Care plan

In care plan following is required relevant to Australia:
Nursing Problems:
Four nursing diagnostic statements need to be identified and listed in order of priority.
Expected Outcomes:
You will need to write one expected outcome for each nursing diagnostic statement
identified.
Nursing Interventions:
Four nursing interventions for each nursing diagnostic statement need to be identified.
Scientific Rationales:
A scientific rationale needs to be provided for each nursing intervention. Each rationale
will relate to,nsupport and provide validity for the intervention. Each rationale is to be
referenced.
Handover of Care:
You will need to provide a handover of care for each identified nursing diagnostic
statement usingnISOBAR.
Discharge Plan:
You will need to include a discharge plan for each identified nursing diagnostic
statement.

Care plan: Pressure Ulcer

a) Nursing diagnosis: Impaired Tissue integrity related to friction, shear, and compression
pressure, which causes mechanical destruction of tissue.
Expected outcome:
 Patient regains skin integrity on the skin surface
 Patient reports reduced pains sensation at the site of impaired skin tissue
 Patient understands care plan to prevent re-injury of the site
Nursing interventions Scientific rationales

  1. Assess the site of the impaired skin to
    determine the specific aetiology
  2. Determining the extent of skin impairment/
    classification of the pressure ulcers
  3. Monitor skin impairment to check for
    swelling, redness, change of colour, pain
    intensity or any other indicators of infection
  4. Understanding the aetiology is critical to identify
    the appropriate nursing intervention.
  5. To identify if the skin impairment is Stage or Stage
    II, III or IV
  6. This systematic inspections is important in early
    detection of impending associated health care
    complications

Care plan- Pressure Ulcer 2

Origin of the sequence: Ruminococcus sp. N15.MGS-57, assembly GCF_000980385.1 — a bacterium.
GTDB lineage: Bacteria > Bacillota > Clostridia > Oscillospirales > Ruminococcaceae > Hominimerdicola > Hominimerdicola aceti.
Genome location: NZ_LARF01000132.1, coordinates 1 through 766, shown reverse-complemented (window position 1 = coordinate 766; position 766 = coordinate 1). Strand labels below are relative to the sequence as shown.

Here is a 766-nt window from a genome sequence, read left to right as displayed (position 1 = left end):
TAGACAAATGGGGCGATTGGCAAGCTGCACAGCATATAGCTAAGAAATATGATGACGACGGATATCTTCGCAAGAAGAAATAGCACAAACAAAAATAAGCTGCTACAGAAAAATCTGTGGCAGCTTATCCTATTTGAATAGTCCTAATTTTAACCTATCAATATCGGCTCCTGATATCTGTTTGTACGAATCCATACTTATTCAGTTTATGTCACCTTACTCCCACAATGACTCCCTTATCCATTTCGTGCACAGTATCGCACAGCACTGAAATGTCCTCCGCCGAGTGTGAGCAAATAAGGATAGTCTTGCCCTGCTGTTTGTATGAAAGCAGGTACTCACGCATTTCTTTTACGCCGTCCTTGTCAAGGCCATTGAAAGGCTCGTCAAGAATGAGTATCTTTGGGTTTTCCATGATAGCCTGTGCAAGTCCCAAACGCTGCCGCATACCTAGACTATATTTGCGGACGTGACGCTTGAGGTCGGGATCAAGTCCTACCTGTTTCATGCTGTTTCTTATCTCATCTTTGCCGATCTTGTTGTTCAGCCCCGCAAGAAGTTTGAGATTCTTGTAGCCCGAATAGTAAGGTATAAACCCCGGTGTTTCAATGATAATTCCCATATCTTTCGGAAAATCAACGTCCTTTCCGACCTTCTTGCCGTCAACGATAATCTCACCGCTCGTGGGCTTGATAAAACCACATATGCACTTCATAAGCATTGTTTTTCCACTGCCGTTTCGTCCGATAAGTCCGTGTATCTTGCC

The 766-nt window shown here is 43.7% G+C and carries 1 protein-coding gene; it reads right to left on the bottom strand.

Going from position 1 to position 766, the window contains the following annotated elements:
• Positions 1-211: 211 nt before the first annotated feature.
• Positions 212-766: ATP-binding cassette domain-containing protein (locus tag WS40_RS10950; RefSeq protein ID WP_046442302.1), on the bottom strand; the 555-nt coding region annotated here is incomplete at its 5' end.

4.Monitor Patient skin care practices to identify
the appropriate and inappropriate skin practices
(Lewis, 2014)

  1. Individualize care plan based on patient needs
    and preference
  2. Teach patient and family on strategies to
    manage the impaired skin
  3. To identify the type of cleaning agents used, water
    temperature, and skin cleansing frequency
  4. Holistic care will help predict and prevent pressure
    ulcers in the future.
  5. This will help reduce future pressure ulcers

b) Nursing diagnosis: Impaired physical mobility related mobility restrictions associated
with the loss of motor control and deconditioned status
Expected outcome:
 Improve patient physical activity
 Patient to meet the mutual defined goals that improve patient mobility
 Patient verbalizes increased strength and movement ability
 Patient is taught how to use adaptive equipment to increase mobility
Nursing interventions Scientific rationales
NIC labels suggested
 Exercise therapy: Joint mobility and
ambulation
 Improved positioning

  1. Screen patient mobility ability as follows:
    a) Bed mobility
    b) transition movements for example from sit
    to stand and sitting down again
    c) supported and unsupported movements
    e.g. walking and standing
    2.Monitor client to determine the exact cause
    for the impaired mobility to know if they are
    they physical or psychological factors (Jaul,

Patient advised to change their position
every 20 minutes, or if confined to bed; once
every two hours to release further pressure
and give the wound a good chance to heal.

The screening patient mobility skills is
important as it allows the nursing staff to
integrate movements exercises in the routine
customary care (Jaul, 2013)

  1. Some patients refuses to move due to
    psychological issues such as depression or
    poor coping strategies

Care plan- Pressure Ulcer 3
2014)

  1. Treat pain using therapeutic interventions.
    Apply interventions to improve patients
    coping strategies
  2. Consult physical therapist for more
    evaluation on gait training, strength training
    as they are effective in the rehabilitation of
    the clients (Stafford & Brower, 2012)